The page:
The HTTX flat decks are “equipped with 38 heavy duty chains, with snubbers and turnbuckles, each secured to movable and retractable tie-down winches in 4 longitudinal channels, for transporting large earth moving equipment” and the TTHX flat decks are “equipped with heavy duty chains anchored to removable stake pocket castings. When tie-downs are removed, car becomes same as 60' car stencilled MTTX".

I quoted these explanations from a website that I recently found called Canadian Freight Cars and it has pretty extensive listings for CNR, CPR, Canadian, Private and Other. I found the definitions for the HTTX and TTHX flat decks in the "Other" category. There is a ton of information to be found on this site.

Another website that I refer to quite frequently to identify freight cars is called Canadian Freight Car Gallery. I like this database because there is a Reporting Marks Index which is very useful if you do not know who owns the freight car. After you find the reporting mark you are looking for, it brings you to another listing of freight cars for that reporting mark. Each listing here brings you to a page with a photo and other relevant info about that particular freight car such as manufacturer, year built and also the photographer, location spotted and date spotted.

The other two lat decks that are identified with the TZPR marks are from the Tazewell and Peoria Railroad which is a shortline that runs about 24 miles of track in Peoria County and Tazewell County in Illinois. It was acquired by Genesee & Wyoming Inc. in 2004. There is some information that can be found on their website and there is also a short blurb on Wikipedia.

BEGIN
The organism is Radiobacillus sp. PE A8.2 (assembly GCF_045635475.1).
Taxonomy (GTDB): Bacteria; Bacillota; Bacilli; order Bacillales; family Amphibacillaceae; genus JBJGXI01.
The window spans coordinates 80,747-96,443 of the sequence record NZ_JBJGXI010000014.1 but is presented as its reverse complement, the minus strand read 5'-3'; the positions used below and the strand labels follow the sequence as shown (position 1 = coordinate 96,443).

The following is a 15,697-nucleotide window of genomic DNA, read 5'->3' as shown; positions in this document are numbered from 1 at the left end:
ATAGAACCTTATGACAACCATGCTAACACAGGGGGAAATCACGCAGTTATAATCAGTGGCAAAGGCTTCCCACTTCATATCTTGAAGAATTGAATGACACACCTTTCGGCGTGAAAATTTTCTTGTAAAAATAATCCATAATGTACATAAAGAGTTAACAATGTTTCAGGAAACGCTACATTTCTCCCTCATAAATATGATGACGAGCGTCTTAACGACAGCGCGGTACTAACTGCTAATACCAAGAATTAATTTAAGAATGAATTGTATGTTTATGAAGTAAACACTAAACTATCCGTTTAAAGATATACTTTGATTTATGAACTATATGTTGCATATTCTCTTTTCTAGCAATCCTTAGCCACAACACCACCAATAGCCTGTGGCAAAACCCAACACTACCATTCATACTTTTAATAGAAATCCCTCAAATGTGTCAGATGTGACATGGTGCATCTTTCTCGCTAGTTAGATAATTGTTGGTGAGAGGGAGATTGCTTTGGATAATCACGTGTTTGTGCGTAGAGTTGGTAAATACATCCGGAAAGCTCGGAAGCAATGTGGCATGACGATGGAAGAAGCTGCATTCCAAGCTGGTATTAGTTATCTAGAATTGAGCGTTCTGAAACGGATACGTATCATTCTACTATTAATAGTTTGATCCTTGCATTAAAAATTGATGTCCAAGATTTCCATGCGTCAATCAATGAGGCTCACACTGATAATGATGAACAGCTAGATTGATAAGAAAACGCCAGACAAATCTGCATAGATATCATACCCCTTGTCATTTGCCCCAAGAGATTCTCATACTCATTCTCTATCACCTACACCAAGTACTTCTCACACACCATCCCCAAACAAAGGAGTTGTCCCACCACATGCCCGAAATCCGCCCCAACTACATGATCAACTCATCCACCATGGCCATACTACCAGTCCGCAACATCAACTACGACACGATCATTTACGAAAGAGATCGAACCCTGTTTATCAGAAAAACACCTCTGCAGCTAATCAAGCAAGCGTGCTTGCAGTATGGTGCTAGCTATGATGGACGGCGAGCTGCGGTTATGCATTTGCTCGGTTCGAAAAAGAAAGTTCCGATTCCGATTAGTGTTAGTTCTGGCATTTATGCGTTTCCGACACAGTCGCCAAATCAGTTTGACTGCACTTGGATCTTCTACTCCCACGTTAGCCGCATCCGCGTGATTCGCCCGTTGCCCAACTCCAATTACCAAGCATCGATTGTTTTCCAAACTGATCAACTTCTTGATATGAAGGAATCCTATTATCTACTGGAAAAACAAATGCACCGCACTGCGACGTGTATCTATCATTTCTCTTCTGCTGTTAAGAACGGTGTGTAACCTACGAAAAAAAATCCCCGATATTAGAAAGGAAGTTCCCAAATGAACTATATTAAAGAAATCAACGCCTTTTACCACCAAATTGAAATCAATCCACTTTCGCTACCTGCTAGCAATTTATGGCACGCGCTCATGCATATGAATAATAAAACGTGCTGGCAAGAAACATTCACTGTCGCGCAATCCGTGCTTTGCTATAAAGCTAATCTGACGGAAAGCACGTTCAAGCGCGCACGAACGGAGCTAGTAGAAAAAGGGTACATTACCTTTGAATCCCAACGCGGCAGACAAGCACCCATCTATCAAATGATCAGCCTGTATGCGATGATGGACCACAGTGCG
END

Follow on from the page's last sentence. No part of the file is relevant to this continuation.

Saturday, January 22, 2011

Macleod Sub Auto Rack Storage - Part 3

If you wish to follow along in Google Earth, here is the kmz file for download.

September 6th, 2010

This is the conclusion of the three part series of the Macleod Sub Auto Rack Storage. In part 2, I posted about the first 27 auto racks that were stored on the MacLeod Subdivision. Unfortunately for part 3, I am only able to show pictures and complete info for 2 auto racks and road names for most of the remaining 12 cars.

Back in September I was attacked by a hawk which prevented me from photographing the last few auto racks of the 39 in the second block. My intention was to wait until the first weekend of November. I figured that the hawk would be gone by then. I also wanted to get back out there to finish the job before the first snow fall, but a combination of time, work and scheduling did not permit this to happen. I had driven by a couple times after work to make sure that they were still there and figured I could knock off the last few over the Christmas holidays regardless of snow or not.

I drove out there late afternoon one day after Christmas to check the conditions and snow build up, but as I came over the hill they were all gone. I was not overly thrilled at this discovery. All the signs indicated that they were moved sometime in December when the snow was on the ground and probably not too long before the holidays at that.

It’s too bad that I did not get to finish this “inventory” as it was kind of fun to do. I had also intended to do the same to a few blocks of coal hoppers other rail cars that were stored on the Lomond Spur out by Herronton, but they were all taken away back in late September.

Here is the partially completed list of what the last few auto racks.

BNSFTTGX 997504Bi-Level
NSNS 110274Bi-Level
NSTTGX ?Bi-Level
?TTGX ?Bi-Level
NSTTGX ?Bi-Level
?TTGX ?Bi-Level
UPTTGX ?Bi-Level
UPTTGX ?Bi-Level

Here are the last two pictures that I have of the auto racks that were stored on the MacLeod Sub. The Norfolk Southern car is a bi-level articulated AutoMax carrier. That was the first time I ever saw one in real life.

As a final thought, the next time I set out to do something like this I'll think back to this experience and finish the job as quickly as possible.

Goggle Earth kmz file.


Friday, January 14, 2011

An Hour At Alyth

If you wish to follow along in Google Earth, here is the kmz file for download.

April 2nd, 2010

One Sunday back in April, I was observing some action at Alyth at my usual location. I was only there for about an hour, but did manage to see the hump backing in, one train arriving from Edmonton, two trains leaving Calgary heading west, and a few locos hanging around.